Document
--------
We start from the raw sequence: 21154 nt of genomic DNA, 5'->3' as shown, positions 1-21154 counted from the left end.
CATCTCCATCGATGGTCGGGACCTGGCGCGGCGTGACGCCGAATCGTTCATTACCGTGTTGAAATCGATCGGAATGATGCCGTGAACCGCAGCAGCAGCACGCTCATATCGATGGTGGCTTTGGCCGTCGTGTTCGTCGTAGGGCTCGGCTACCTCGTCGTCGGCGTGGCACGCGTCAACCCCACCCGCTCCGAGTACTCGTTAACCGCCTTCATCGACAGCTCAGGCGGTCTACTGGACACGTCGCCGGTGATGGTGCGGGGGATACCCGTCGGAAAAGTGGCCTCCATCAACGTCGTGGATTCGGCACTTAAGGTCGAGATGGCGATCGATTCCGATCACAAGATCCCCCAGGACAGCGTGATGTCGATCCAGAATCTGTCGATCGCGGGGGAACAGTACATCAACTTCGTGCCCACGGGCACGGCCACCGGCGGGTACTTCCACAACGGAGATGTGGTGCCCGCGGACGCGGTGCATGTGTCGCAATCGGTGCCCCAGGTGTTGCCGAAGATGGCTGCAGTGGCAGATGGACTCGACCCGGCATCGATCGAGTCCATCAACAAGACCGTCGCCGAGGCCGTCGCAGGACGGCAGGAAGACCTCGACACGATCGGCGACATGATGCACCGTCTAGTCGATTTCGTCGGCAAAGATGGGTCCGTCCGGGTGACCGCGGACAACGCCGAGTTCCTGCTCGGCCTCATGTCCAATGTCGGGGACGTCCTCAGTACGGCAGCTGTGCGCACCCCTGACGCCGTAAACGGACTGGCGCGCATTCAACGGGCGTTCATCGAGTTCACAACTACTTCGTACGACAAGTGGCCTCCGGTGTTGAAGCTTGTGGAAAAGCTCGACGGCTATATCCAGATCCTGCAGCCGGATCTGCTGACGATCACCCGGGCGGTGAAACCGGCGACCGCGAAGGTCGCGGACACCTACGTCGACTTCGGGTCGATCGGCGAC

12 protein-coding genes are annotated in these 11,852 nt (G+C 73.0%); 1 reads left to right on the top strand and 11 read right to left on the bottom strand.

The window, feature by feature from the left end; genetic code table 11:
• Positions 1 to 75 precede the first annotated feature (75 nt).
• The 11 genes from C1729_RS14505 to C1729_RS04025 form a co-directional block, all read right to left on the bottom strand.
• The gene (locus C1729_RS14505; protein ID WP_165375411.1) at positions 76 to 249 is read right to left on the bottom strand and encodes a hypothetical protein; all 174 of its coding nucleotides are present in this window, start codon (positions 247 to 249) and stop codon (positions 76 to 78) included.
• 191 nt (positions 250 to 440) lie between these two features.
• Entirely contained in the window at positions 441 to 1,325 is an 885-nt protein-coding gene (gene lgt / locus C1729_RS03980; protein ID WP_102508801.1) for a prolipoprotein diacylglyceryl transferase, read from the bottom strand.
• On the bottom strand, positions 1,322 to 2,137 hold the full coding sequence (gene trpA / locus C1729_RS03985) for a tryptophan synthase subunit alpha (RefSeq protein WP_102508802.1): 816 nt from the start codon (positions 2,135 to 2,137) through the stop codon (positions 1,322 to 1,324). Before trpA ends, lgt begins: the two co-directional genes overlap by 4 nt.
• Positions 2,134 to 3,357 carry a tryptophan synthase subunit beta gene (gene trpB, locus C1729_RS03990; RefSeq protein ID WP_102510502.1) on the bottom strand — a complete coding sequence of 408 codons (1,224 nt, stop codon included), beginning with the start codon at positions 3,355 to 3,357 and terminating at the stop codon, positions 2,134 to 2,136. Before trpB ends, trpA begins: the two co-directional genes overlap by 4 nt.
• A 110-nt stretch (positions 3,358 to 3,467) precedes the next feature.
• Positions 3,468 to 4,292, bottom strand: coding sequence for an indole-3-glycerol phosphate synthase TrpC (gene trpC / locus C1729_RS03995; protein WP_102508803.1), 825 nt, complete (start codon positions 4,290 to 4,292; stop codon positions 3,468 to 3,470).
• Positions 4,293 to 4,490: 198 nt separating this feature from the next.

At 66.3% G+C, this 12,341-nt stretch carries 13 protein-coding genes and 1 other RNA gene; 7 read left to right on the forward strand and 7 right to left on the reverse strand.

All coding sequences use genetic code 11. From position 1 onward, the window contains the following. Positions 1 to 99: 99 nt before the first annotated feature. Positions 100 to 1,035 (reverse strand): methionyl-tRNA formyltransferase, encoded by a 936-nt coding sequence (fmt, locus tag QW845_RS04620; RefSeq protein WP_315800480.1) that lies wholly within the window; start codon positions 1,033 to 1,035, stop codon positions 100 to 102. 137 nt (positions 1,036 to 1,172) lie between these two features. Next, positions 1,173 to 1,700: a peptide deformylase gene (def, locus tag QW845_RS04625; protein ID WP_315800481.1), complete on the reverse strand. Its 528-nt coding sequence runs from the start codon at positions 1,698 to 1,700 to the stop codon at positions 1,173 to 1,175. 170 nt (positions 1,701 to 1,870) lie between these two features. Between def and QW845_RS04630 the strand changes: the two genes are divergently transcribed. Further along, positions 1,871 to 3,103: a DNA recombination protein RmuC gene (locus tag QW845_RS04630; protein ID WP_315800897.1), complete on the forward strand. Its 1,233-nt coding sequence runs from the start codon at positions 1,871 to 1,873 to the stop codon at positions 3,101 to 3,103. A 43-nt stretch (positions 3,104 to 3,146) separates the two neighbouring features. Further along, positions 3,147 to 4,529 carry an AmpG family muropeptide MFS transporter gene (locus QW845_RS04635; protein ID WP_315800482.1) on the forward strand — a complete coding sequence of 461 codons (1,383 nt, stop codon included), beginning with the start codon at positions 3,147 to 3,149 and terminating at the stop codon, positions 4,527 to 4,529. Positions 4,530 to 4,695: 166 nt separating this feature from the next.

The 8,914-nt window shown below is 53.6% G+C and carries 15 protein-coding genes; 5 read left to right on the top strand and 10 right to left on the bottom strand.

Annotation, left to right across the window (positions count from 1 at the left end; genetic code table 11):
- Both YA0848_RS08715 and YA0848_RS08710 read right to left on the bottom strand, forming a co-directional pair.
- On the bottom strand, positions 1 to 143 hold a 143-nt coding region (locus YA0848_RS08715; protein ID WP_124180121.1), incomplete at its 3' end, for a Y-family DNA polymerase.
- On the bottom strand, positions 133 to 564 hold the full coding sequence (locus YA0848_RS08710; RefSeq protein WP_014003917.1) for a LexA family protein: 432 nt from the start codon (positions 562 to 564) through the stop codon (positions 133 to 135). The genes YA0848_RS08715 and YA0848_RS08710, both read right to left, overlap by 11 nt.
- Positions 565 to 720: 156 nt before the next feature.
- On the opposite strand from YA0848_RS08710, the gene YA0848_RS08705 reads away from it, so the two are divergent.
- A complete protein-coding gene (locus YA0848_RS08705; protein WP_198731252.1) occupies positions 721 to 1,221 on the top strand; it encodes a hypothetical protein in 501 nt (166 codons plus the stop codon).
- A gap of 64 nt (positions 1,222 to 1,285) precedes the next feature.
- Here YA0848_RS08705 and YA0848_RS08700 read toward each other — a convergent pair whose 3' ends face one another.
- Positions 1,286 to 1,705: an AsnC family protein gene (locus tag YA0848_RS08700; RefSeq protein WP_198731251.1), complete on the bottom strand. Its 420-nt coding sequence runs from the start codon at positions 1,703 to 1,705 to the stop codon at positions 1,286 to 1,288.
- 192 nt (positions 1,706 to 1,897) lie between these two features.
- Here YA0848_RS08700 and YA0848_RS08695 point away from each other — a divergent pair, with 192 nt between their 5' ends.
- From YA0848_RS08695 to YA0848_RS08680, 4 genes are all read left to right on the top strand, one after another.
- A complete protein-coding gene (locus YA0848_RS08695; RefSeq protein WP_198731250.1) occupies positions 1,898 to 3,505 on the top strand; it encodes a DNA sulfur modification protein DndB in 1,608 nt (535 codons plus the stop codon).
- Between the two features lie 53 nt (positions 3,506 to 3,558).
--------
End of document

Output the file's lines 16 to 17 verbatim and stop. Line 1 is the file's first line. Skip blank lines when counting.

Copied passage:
All coding sequences use genetic code 11. From position 1 onward, the window contains the following. Positions 1 to 99: 99 nt before the first annotated feature. Positions 100 to 1,035 (reverse strand): methionyl-tRNA formyltransferase, encoded by a 936-nt coding sequence (fmt, locus tag QW845_RS04620; RefSeq protein WP_315800480.1) that lies wholly within the window; start codon positions 1,033 to 1,035, stop codon positions 100 to 102. 137 nt (positions 1,036 to 1,172) lie between these two features. Next, positions 1,173 to 1,700: a peptide deformylase gene (def, locus tag QW845_RS04625; protein ID WP_315800481.1), complete on the reverse strand. Its 528-nt coding sequence runs from the start codon at positions 1,698 to 1,700 to the stop codon at positions 1,173 to 1,175. 170 nt (positions 1,701 to 1,870) lie between these two features. Between def and QW845_RS04630 the strand changes: the two genes are divergently transcribed. Further along, positions 1,871 to 3,103: a DNA recombination protein RmuC gene (locus tag QW845_RS04630; protein ID WP_315800897.1), complete on the forward strand. Its 1,233-nt coding sequence runs from the start codon at positions 1,871 to 1,873 to the stop codon at positions 3,101 to 3,103. A 43-nt stretch (positions 3,104 to 3,146) separates the two neighbouring features. Further along, positions 3,147 to 4,529 carry an AmpG family muropeptide MFS transporter gene (locus QW845_RS04635; protein ID WP_315800482.1) on the forward strand — a complete coding sequence of 461 codons (1,383 nt, stop codon included), beginning with the start codon at positions 3,147 to 3,149 and terminating at the stop codon, positions 4,527 to 4,529. Positions 4,530 to 4,695: 166 nt separating this feature from the next.

The 8,914-nt window shown below is 53.6% G+C and carries 15 protein-coding genes; 5 read left to right on the top strand and 10 right to left on the bottom strand.